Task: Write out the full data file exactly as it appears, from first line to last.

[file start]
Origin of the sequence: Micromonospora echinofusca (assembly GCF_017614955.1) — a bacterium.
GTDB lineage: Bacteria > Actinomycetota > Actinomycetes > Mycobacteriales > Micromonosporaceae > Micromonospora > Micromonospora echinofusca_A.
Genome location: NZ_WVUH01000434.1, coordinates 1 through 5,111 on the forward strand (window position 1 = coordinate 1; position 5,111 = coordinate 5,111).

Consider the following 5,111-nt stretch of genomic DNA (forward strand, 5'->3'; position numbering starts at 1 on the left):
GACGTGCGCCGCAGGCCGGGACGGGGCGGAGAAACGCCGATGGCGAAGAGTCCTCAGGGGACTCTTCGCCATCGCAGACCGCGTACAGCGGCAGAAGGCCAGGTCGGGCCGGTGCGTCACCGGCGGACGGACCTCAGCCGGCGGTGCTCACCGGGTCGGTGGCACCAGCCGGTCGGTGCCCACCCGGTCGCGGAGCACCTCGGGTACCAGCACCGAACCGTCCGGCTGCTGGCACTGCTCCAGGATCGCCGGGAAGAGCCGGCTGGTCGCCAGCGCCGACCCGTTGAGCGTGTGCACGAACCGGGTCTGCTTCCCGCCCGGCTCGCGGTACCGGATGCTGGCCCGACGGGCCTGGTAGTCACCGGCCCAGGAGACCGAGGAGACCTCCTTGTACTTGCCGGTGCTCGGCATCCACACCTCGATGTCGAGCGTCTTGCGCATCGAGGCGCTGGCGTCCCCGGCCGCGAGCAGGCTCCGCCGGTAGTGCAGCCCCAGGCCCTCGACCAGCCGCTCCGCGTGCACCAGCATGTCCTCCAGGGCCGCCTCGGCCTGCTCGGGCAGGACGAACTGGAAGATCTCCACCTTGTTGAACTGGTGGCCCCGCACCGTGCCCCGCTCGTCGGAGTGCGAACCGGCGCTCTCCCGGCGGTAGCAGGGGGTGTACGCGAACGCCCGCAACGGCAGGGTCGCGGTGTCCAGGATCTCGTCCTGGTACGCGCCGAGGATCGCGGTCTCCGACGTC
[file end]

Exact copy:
Origin of the sequence: Micromonospora echinofusca (assembly GCF_017614955.1) — a bacterium.
GTDB lineage: Bacteria > Actinomycetota > Actinomycetes > Mycobacteriales > Micromonosporaceae > Micromonospora > Micromonospora echinofusca_A.
Genome location: NZ_WVUH01000434.1, coordinates 1 through 5,111 on the forward strand (window position 1 = coordinate 1; position 5,111 = coordinate 5,111).

Consider the following 5,111-nt stretch of genomic DNA (forward strand, 5'->3'; position numbering starts at 1 on the left):
GACGTGCGCCGCAGGCCGGGACGGGGCGGAGAAACGCCGATGGCGAAGAGTCCTCAGGGGACTCTTCGCCATCGCAGACCGCGTACAGCGGCAGAAGGCCAGGTCGGGCCGGTGCGTCACCGGCGGACGGACCTCAGCCGGCGGTGCTCACCGGGTCGGTGGCACCAGCCGGTCGGTGCCCACCCGGTCGCGGAGCACCTCGGGTACCAGCACCGAACCGTCCGGCTGCTGGCACTGCTCCAGGATCGCCGGGAAGAGCCGGCTGGTCGCCAGCGCCGACCCGTTGAGCGTGTGCACGAACCGGGTCTGCTTCCCGCCCGGCTCGCGGTACCGGATGCTGGCCCGACGGGCCTGGTAGTCACCGGCCCAGGAGACCGAGGAGACCTCCTTGTACTTGCCGGTGCTCGGCATCCACACCTCGATGTCGAGCGTCTTGCGCATCGAGGCGCTGGCGTCCCCGGCCGCGAGCAGGCTCCGCCGGTAGTGCAGCCCCAGGCCCTCGACCAGCCGCTCCGCGTGCACCAGCATGTCCTCCAGGGCCGCCTCGGCCTGCTCGGGCAGGACGAACTGGAAGATCTCCACCTTGTTGAACTGGTGGCCCCGCACCGTGCCCCGCTCGTCGGAGTGCGAACCGGCGCTCTCCCGGCGGTAGCAGGGGGTGTACGCGAACGCCCGCAACGGCAGGGTCGCGGTGTCCAGGATCTCGTCCTGGTACGCGCCGAGGATCGCGGTCTCCGACGTC